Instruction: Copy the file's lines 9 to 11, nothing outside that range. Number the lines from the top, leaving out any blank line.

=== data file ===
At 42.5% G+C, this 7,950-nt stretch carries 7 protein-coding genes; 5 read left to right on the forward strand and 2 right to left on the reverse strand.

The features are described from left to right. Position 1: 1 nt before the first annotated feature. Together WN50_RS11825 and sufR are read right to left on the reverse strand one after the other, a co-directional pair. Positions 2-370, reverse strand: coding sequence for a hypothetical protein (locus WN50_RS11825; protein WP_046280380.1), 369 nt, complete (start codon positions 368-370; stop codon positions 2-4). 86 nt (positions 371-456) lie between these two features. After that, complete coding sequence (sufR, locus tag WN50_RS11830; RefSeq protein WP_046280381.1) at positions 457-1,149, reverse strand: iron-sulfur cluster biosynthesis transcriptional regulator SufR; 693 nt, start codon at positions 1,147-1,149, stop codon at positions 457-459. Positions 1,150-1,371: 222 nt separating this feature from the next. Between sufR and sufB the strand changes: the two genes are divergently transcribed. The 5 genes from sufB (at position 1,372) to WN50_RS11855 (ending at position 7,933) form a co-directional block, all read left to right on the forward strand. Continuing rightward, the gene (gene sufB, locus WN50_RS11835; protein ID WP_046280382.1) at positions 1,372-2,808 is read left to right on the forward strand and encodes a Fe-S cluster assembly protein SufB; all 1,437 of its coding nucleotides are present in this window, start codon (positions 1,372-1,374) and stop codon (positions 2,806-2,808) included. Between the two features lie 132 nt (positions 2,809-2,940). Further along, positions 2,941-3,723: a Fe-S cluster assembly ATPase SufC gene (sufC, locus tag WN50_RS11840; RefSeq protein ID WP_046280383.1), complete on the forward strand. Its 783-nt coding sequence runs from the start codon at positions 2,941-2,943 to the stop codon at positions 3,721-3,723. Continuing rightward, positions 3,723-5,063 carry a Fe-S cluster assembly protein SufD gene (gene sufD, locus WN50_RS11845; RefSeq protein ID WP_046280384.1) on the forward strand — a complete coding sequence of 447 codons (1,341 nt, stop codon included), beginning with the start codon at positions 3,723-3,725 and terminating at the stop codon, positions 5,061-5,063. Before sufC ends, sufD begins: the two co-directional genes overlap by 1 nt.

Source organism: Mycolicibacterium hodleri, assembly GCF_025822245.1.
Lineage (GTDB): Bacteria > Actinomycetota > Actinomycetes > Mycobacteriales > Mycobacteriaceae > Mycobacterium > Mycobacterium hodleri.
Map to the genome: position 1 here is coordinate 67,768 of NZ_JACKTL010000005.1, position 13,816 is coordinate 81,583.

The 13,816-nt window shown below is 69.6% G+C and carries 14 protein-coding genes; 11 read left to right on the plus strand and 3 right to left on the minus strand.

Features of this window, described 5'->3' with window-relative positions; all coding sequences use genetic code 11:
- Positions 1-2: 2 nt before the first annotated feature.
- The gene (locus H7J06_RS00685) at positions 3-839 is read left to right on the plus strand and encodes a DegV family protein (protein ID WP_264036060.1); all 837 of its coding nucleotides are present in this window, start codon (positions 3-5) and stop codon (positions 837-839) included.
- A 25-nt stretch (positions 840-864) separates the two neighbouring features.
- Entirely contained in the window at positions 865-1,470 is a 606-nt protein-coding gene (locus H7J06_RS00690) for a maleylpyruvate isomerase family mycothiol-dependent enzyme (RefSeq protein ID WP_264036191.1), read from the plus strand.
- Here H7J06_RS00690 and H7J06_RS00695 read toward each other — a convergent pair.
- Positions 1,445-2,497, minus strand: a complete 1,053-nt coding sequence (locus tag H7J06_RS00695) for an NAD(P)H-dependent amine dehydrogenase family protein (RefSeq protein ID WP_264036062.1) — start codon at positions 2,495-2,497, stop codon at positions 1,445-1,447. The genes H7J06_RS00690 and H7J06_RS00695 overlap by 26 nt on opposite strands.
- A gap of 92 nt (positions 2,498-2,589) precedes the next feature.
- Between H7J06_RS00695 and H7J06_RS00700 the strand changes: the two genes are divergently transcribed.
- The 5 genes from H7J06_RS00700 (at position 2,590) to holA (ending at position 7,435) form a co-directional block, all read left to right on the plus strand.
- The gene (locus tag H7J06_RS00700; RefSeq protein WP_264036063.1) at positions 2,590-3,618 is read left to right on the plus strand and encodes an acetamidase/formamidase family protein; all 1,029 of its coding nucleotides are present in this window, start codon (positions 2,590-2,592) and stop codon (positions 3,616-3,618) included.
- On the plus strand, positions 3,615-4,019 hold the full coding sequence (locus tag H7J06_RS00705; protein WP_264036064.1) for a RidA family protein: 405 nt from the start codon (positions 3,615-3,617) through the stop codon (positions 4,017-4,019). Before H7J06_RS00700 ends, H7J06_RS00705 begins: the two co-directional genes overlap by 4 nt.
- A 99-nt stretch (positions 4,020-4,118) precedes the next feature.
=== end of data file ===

- The gene (locus H7J06_RS00685) at positions 3-839 is read left to right on the plus strand and encodes a DegV family protein (protein ID WP_264036060.1); all 837 of its coding nucleotides are present in this window, start codon (positions 3-5) and stop codon (positions 837-839) included.
- A 25-nt stretch (positions 840-864) separates the two neighbouring features.
- Entirely contained in the window at positions 865-1,470 is a 606-nt protein-coding gene (locus H7J06_RS00690) for a maleylpyruvate isomerase family mycothiol-dependent enzyme (RefSeq protein ID WP_264036191.1), read from the plus strand.